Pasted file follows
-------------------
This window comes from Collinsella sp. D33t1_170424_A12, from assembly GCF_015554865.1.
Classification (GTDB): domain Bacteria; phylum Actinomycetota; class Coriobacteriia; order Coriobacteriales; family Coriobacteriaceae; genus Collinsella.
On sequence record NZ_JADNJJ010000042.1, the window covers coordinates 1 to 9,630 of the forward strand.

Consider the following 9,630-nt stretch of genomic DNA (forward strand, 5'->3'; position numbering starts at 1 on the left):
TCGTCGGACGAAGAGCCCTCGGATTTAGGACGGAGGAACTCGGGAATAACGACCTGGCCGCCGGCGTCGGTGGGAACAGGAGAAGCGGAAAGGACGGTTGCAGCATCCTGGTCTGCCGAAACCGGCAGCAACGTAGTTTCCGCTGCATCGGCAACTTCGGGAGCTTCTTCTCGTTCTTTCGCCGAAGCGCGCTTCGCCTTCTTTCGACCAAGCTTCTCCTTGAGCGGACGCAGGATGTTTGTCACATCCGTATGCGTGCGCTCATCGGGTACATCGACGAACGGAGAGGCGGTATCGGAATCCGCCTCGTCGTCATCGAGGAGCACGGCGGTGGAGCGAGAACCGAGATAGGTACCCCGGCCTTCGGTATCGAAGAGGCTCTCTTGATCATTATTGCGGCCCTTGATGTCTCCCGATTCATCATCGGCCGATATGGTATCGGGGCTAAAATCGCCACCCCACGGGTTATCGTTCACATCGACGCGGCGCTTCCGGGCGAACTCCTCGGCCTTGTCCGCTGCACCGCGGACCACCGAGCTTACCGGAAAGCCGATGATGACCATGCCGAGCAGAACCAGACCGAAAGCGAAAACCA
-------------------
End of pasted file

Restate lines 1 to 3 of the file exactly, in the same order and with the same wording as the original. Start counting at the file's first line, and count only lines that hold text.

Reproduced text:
This window comes from Collinsella sp. D33t1_170424_A12, from assembly GCF_015554865.1.
Classification (GTDB): domain Bacteria; phylum Actinomycetota; class Coriobacteriia; order Coriobacteriales; family Coriobacteriaceae; genus Collinsella.
On sequence record NZ_JADNJJ010000042.1, the window covers coordinates 1 to 9,630 of the forward strand.